A recent study on university-going young adults, by researchers from the Duke-NUS Graduate Medical School Singapore (Duke-NUS), is the first ever to show an association between meals eaten away from home and high blood pressure. These findings highlight lifestyle factors that can affect hypertension and emphasise the importance of being aware of the salt and calorie content in food, to facilitate better meal choices when eating out.
Globally, high blood pressure, or hypertension, is the leading risk factor for death associated with cardiovascular disease. Studies have shown that young adults with pre-hypertension, or slightly elevated blood pressure, are at very high risk of hypertension. Eating meals away from home have been shown to be associated with higher caloric intake, higher saturated fat intake and higher salt intake. These eating patterns are thought to cause high blood pressure.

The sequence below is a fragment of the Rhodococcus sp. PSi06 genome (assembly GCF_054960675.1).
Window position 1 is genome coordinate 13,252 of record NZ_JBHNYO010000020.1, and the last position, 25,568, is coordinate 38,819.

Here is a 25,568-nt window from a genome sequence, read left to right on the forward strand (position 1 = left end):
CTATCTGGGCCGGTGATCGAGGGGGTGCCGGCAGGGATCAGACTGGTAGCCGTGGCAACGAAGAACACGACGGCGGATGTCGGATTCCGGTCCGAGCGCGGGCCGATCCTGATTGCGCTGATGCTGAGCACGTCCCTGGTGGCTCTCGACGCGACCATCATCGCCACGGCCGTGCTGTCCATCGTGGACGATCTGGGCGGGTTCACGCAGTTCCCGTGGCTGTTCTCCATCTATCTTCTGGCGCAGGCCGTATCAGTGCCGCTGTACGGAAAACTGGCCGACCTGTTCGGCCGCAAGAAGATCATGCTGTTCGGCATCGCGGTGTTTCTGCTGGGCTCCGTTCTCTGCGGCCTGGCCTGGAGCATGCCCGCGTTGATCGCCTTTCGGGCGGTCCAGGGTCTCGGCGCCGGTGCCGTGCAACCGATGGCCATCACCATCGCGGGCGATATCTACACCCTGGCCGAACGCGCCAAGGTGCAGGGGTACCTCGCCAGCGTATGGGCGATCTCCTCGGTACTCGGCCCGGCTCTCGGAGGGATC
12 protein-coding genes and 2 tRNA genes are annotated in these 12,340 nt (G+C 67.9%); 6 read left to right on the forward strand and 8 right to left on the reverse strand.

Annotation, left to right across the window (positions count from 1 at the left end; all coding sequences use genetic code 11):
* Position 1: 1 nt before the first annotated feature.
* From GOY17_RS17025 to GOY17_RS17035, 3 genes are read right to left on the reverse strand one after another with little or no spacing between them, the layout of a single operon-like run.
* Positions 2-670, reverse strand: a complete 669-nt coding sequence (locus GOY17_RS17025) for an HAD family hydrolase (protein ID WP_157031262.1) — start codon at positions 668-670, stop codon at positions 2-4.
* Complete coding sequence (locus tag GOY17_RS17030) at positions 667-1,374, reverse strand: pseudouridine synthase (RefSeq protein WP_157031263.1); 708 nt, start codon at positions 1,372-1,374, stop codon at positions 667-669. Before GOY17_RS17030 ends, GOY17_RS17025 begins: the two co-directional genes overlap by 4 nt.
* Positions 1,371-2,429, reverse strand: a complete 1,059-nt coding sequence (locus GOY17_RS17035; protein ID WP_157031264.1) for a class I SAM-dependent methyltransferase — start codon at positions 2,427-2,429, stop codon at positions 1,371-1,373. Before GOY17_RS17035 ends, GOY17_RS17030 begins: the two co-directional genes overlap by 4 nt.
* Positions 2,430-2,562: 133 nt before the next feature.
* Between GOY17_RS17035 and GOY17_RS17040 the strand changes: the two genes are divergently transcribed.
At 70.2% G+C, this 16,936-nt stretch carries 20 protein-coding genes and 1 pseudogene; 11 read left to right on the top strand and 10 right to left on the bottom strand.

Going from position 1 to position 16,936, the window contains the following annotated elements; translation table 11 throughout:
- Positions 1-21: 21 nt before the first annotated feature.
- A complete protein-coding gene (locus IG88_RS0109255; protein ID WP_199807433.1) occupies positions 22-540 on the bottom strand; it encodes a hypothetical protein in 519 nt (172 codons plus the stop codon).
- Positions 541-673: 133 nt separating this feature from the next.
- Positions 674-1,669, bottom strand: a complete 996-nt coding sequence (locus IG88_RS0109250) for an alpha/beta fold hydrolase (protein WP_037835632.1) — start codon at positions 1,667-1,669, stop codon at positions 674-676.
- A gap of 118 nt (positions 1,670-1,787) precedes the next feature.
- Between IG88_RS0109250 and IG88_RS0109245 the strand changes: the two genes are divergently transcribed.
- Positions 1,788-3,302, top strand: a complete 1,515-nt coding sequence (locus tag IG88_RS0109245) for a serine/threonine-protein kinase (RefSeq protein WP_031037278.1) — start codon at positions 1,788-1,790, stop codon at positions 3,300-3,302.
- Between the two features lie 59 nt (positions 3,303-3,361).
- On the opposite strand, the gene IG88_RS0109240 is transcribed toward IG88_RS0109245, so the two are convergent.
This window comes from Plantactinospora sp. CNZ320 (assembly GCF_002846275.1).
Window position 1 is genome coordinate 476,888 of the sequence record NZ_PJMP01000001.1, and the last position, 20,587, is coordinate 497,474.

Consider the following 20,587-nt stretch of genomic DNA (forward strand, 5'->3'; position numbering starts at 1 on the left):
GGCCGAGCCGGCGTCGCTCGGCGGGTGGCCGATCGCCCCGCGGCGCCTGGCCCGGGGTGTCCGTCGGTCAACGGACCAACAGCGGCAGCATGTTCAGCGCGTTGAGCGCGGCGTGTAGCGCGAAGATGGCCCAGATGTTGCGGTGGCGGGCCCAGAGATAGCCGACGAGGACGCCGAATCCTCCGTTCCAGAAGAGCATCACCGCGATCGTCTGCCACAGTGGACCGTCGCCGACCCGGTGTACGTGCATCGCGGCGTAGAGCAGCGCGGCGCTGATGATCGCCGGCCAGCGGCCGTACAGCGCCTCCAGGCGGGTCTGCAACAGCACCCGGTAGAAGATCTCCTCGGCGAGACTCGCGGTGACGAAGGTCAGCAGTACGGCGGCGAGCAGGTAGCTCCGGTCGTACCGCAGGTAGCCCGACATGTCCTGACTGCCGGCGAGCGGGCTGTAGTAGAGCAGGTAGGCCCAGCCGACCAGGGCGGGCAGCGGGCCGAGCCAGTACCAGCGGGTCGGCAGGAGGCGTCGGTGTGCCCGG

Duke-NUS Professor Tazeen Jafar designed and supervised a study to find behaviours associated with hypertension in a young adult population in Southeast Asia. Her team, including Duke-NUS medical student Dominique Seow, surveyed 501 university-going young adults aged 18 to 40 years in Singapore. Data on blood pressure, body mass index and lifestyle, including meals eaten away from home and physical activity levels, were collected. Their association with hypertension was then determined.